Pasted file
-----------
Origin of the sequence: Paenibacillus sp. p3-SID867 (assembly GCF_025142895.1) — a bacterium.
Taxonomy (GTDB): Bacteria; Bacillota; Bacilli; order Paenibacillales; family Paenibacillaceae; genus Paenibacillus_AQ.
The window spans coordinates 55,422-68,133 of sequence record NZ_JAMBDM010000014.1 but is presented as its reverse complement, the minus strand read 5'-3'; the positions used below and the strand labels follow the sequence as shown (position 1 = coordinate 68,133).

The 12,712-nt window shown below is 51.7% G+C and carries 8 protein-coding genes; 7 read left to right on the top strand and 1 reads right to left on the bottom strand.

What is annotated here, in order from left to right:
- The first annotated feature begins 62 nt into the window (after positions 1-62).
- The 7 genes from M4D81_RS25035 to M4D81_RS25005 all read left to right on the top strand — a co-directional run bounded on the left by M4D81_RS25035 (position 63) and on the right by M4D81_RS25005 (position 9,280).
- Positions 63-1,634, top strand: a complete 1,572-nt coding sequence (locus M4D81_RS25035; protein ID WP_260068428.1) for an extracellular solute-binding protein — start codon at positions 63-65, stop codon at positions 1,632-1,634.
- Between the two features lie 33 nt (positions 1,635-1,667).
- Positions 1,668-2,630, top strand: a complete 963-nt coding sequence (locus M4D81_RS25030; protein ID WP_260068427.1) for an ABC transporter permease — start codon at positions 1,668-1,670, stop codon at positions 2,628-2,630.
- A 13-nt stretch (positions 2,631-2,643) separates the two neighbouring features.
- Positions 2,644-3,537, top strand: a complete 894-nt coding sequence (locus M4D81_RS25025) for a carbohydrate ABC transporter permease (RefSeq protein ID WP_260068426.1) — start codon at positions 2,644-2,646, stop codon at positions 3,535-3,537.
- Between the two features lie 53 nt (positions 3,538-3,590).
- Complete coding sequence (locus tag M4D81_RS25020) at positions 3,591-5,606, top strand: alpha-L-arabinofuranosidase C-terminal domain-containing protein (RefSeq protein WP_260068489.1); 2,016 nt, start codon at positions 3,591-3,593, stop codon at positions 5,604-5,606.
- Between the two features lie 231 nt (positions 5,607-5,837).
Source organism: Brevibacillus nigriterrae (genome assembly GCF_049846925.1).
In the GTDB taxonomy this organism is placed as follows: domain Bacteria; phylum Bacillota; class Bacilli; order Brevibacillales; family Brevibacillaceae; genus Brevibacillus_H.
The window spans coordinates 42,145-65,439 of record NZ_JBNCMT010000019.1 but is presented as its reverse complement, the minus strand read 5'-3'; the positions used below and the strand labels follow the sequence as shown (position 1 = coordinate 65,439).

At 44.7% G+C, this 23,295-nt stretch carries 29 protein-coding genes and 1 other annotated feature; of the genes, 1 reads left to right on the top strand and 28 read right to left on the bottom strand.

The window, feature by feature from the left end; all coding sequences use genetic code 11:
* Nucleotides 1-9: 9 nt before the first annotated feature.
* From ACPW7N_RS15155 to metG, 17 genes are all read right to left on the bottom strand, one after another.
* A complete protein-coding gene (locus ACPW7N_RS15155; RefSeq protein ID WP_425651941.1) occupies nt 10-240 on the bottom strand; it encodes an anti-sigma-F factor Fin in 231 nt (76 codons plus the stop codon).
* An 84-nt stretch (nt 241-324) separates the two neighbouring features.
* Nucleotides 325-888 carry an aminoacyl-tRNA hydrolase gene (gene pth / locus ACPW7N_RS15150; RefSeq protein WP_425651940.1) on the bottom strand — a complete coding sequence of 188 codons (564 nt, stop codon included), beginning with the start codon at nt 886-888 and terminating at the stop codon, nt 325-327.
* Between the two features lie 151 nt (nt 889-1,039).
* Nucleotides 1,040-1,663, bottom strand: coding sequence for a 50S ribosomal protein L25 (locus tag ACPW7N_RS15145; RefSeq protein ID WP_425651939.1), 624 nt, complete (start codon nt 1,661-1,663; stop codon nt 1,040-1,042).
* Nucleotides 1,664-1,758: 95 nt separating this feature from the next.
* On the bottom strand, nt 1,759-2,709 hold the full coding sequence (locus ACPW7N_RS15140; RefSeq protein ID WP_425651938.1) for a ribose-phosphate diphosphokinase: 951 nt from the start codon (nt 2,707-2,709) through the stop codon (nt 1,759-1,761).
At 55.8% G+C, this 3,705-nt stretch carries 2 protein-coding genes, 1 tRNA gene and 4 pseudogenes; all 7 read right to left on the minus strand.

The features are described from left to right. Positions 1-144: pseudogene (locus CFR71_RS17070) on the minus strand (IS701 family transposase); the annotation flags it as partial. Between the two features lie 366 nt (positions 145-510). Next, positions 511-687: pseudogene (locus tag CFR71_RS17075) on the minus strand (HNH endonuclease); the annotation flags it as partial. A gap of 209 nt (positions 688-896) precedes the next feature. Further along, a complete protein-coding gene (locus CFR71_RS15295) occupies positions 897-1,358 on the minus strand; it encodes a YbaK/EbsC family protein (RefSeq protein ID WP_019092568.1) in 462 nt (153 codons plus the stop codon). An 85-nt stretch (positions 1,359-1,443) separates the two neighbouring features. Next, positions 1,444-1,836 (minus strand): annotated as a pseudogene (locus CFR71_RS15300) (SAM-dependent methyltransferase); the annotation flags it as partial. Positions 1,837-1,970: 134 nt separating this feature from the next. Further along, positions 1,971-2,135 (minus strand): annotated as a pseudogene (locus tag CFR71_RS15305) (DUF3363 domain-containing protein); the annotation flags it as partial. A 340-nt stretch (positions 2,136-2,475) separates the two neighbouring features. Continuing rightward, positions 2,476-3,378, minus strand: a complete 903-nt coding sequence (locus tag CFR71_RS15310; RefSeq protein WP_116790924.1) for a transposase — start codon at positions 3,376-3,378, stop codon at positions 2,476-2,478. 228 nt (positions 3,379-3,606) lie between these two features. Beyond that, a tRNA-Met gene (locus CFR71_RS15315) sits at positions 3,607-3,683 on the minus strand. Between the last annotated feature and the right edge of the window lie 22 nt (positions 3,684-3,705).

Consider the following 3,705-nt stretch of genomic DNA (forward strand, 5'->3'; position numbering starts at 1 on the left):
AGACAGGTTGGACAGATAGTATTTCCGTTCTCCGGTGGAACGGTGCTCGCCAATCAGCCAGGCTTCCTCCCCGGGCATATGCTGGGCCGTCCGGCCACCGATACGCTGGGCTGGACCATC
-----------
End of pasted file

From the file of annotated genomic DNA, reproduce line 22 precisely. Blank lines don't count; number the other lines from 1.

* From ACPW7N_RS15155 to metG, 17 genes are all read right to left on the bottom strand, one after another.